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Plastic Surgery: A Free Society Is a Beautiful Society

Mises Daily: Monday, February 28, 2011 by

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The division of labor is what society is built on. As we cooperate with others, everyone is allowed to specialize in what they do best. Instead of spending hours each day on tasks that are necessary but that we're not good at, we can hire others who specialize in those tasks and spend time doing what we enjoy and what we're most efficient at.

Murray Rothbard explains in Man, Economy, and State, "the further an exchange economy develops, the further advanced will be the specialization process." And so the world has come a long way since Plato theorized about the division of labor 2,400 years ago. Plato, in Guido Hülsmann's words,

pleads for a division of labor and gives three reasons:

  1. there are natural productive differences between the individuals, which make one person a better tailor, while another one might be a better farmer, and so on;
  2. the daily exercise resulting from specialization improves the workmanship;
  3. many jobs need to be done at the right moment in time and therefore require permanent availability of some person charged with this task.

All of this leads to increased productivity, and, as Professor Hülsmann writes, "make it more beautiful."

Beauty is something most everyone wants more of. Even the best-looking people are annoyed by what they characterize as some imperfection they see staring back at them in the mirror each day. And while there is plenty of handwringing about healthcare not being affordable in the United States, cosmetic surgeons are doing fine, despite the recession.

These doctors, by the way, are paid directly by the patient. So for those who haven't been in a cosmetic surgeon's office, as opposed to a general practitioner's or the like, there's a stark difference. The typical doctor has to devote precious office square footage to files and staff working the phones continuously, dialing for reimbursements and preauthorizations from insurance companies or Medicare, because that's where the doctor receives payment. As a result, the typical doctor's office waiting room is cramped and dingy with tattered, months-old magazines lying about and a TV in the corner turned up too loud so the older patients can hear.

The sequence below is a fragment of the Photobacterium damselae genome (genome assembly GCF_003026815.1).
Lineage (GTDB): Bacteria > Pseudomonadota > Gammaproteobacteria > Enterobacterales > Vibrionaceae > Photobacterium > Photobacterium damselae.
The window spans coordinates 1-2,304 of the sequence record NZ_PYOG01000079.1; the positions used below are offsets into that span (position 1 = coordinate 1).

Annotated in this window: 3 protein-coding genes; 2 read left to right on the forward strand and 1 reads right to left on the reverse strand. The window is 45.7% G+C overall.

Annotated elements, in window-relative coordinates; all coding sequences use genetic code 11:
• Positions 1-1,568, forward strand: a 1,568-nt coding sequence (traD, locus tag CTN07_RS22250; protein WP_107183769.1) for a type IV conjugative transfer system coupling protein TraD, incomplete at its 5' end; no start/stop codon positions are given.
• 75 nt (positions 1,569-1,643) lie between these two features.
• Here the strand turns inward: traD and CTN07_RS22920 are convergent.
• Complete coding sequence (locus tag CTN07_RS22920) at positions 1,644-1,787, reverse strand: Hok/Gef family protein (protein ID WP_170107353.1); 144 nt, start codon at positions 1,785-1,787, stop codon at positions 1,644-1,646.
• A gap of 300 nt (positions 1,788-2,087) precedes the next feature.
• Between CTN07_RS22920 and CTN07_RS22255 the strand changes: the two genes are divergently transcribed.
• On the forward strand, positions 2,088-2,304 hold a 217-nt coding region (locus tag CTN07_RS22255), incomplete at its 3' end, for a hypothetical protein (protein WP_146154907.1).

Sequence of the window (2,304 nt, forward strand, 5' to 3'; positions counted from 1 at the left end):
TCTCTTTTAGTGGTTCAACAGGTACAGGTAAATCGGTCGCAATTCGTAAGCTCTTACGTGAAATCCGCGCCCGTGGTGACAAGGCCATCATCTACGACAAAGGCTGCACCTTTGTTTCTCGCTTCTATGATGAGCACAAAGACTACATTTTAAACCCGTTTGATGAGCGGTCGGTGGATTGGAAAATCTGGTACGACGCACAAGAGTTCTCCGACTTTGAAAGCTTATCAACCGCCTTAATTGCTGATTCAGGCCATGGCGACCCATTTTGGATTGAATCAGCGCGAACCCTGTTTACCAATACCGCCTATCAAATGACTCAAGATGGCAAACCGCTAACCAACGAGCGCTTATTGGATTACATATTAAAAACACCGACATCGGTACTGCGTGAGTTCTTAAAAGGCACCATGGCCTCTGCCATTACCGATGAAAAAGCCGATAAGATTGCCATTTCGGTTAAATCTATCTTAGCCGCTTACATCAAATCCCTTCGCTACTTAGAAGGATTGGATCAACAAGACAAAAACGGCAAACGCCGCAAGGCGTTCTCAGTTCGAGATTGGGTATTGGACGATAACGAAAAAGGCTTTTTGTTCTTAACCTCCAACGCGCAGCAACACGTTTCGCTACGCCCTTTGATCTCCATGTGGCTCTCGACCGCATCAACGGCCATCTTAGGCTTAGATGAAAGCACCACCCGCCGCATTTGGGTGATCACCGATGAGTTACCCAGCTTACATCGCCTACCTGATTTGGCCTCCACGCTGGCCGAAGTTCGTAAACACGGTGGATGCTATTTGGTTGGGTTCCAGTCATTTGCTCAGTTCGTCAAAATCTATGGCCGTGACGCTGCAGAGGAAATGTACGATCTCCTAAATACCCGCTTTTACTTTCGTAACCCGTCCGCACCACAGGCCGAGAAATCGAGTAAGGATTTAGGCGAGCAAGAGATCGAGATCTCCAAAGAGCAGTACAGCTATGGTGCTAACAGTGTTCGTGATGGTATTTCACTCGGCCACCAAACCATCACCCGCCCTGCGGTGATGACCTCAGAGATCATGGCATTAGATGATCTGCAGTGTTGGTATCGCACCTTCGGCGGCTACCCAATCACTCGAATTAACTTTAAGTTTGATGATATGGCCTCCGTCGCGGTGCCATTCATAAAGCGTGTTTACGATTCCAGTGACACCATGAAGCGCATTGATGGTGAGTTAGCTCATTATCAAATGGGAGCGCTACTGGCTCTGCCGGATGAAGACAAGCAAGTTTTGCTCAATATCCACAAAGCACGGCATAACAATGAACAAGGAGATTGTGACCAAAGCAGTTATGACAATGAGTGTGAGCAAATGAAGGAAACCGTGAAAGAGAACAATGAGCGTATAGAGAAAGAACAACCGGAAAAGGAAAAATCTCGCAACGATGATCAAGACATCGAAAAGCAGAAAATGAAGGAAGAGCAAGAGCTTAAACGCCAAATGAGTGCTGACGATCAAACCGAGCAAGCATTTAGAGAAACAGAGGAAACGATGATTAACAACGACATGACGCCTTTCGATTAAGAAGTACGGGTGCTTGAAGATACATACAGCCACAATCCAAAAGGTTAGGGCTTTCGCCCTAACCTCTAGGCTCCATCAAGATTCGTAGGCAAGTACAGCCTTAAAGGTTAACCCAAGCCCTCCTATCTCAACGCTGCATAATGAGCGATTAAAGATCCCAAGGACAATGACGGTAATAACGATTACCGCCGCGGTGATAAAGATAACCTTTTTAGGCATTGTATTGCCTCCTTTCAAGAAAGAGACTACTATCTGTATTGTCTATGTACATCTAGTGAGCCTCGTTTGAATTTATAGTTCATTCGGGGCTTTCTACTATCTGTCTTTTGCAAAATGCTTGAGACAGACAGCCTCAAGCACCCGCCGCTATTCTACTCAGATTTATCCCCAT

Cosmetic surgeons treat people like they are the ones paying the bills (because they are). The waiting rooms I've been in are clean, roomy, and serene, even though you don't spend as much time there waiting for overbooked physicians as in the paid-from-insurance doctors' offices.

Specialization has led to cosmetic surgeons in New York catering to various ethnic groups. Business is booming, reports the New York Times, with plastic surgery among the Latin population doubling over the past decade and tripling for Asians according to the American Society of Plastic Surgeons.

Dr. Jeffrey Yager has tripled his business since 1997 by catering to the Dominican population in New York. Yeager speaks Spanish and that may help his business, but what he really knows how to do is give Latin women the curves they crave and weren't born with. So while on Long Island the majority of the business is removing fat from the legs and buttocks, in Washington Heights, "it's the opposite — they just want their rear ends enlarged and rounded," says anesthesiologist Dr. Holly Berns, who puts patients under all over the city.

"We Latinas define ourselves with our bodies," Italia Vigniero, 27, a Dominican patient of Dr. Yager's tells the NYT. "We always have curves," adding, "My personality doesn't go with small breasts."

"When a patient comes in from a certain ethnic background and of a certain age, we know what they're going to be looking for," said Dr. Kaveh Alizadeh, the president of Long Island Plastic Surgical Group, which has three clinics in the city. "We are sort of amateur sociologists."

Italian women want their knees done, making them more short-skirt worthy; Iranians want nose jobs; Egyptians are looking for face lifts; Russian women are after breast implants; Chinese men want bigger ear lobes, and the most sought-after procedure by Asian women is double-eyelid surgery, believing large eyes accentuate beauty.

There is likely no individual cosmetic surgeon in New York, or anywhere else, who can perform all of these procedures as well as the individual doctors who execute them day in and day out. Doctors specialize to garner a reputation in the marketplace as the specialist at lifting this or tucking that, but also, by doing familiar surgeries, they lower the potential for botched operations, keeping insurance costs and liability as low as possible. Also, specializing physicians can do procedures faster and more efficiently, again lowering the cost. Lowering costs makes operations more affordable — which is important, because cosmetic patients are paying for this work from their own pockets.

Cosmetic physicians don't necessarily specialize in the procedures that are demanded by people of their own ethnicity, illustrating Ludwig von Mises's point that the division of labor is a unifying influence. These doctors and their patients are comrades seeking beauty, just one tiny example of the division of labor making "friends out of enemies, peace out of war, society out of individuals."

Plato couldn't have fathomed cosmetic surgery or certainly the ability of working-class people being able to afford having their looks altered surgically. However, his insight assures us that, in a free society, the cost of cosmetic surgery would fall to allow everyone to have the body and face they want, making society free and beautiful.